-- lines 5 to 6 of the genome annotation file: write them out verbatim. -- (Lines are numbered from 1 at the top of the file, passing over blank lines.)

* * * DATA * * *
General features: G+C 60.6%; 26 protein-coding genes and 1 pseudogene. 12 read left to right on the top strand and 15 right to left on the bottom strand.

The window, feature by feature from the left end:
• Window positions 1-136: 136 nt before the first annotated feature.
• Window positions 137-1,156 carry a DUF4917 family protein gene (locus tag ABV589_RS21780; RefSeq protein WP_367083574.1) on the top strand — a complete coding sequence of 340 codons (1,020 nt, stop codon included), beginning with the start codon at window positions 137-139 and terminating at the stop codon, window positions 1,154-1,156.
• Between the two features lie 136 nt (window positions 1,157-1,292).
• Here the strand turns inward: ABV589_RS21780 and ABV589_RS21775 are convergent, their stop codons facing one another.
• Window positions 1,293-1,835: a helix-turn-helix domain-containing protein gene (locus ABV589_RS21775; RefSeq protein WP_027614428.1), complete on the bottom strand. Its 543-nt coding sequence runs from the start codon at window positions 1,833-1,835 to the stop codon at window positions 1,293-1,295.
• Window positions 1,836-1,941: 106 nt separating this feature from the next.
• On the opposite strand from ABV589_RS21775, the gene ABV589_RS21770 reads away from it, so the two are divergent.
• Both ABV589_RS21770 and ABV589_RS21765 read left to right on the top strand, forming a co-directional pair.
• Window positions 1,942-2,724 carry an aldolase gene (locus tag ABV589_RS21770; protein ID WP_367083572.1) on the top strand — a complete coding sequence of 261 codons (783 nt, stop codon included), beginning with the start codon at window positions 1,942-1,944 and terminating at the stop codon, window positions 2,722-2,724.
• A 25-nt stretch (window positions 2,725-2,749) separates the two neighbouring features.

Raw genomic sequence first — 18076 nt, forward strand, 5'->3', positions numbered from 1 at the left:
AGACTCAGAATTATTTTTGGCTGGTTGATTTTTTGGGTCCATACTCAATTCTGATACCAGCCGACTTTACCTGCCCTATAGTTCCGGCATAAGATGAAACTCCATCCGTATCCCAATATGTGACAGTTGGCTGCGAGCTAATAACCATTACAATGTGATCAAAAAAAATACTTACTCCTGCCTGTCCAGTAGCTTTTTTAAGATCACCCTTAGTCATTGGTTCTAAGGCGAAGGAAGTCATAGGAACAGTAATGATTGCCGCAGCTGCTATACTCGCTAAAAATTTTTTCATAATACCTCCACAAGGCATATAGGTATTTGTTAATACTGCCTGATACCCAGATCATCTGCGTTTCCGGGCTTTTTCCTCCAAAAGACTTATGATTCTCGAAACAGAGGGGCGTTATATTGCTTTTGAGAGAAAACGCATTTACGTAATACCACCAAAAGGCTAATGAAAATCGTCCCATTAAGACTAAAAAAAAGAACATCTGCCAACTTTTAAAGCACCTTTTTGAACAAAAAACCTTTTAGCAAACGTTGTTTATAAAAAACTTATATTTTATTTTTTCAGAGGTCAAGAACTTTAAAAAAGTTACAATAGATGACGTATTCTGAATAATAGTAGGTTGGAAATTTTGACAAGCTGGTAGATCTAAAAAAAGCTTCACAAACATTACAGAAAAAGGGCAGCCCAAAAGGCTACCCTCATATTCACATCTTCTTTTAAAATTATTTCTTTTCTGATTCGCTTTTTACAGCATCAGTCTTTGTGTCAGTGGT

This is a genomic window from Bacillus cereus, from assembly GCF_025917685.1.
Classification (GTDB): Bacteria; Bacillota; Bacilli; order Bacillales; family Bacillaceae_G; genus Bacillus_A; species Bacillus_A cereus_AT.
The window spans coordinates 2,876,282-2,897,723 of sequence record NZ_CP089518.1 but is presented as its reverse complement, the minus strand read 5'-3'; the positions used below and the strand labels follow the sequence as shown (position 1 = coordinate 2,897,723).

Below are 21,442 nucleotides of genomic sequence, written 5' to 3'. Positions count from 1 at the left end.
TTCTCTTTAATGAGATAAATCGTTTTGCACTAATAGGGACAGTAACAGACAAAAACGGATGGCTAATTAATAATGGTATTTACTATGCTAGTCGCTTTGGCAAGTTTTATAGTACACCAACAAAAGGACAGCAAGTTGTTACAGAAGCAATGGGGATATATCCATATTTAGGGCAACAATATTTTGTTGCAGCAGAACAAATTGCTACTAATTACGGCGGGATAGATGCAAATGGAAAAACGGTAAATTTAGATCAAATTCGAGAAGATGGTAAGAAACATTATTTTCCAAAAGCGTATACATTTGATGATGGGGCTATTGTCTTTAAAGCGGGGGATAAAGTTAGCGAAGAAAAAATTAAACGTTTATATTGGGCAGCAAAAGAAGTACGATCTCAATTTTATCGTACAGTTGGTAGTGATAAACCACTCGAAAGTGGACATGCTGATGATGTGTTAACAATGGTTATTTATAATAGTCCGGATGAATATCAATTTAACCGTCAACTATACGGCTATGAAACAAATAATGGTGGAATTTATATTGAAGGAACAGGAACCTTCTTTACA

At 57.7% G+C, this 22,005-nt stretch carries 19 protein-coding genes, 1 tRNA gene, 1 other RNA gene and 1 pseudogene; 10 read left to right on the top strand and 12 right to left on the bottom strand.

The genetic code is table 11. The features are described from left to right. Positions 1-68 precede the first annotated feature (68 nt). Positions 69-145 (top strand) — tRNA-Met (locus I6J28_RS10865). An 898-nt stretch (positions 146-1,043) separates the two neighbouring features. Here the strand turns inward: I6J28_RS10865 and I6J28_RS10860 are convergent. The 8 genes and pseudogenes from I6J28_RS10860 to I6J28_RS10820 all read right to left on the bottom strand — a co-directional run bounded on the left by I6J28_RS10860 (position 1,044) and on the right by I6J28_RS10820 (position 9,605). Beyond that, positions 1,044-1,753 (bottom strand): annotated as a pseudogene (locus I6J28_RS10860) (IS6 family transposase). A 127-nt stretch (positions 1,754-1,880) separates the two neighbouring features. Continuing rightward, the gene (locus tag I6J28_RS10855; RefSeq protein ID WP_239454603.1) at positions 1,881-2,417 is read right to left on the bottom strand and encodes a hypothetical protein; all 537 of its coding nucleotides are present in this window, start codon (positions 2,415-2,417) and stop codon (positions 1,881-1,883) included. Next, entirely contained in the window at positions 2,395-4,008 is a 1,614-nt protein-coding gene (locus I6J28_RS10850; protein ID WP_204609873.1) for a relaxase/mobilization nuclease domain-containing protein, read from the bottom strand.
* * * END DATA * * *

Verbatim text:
• Between the two features lie 136 nt (window positions 1,157-1,292).
• Here the strand turns inward: ABV589_RS21780 and ABV589_RS21775 are convergent, their stop codons facing one another.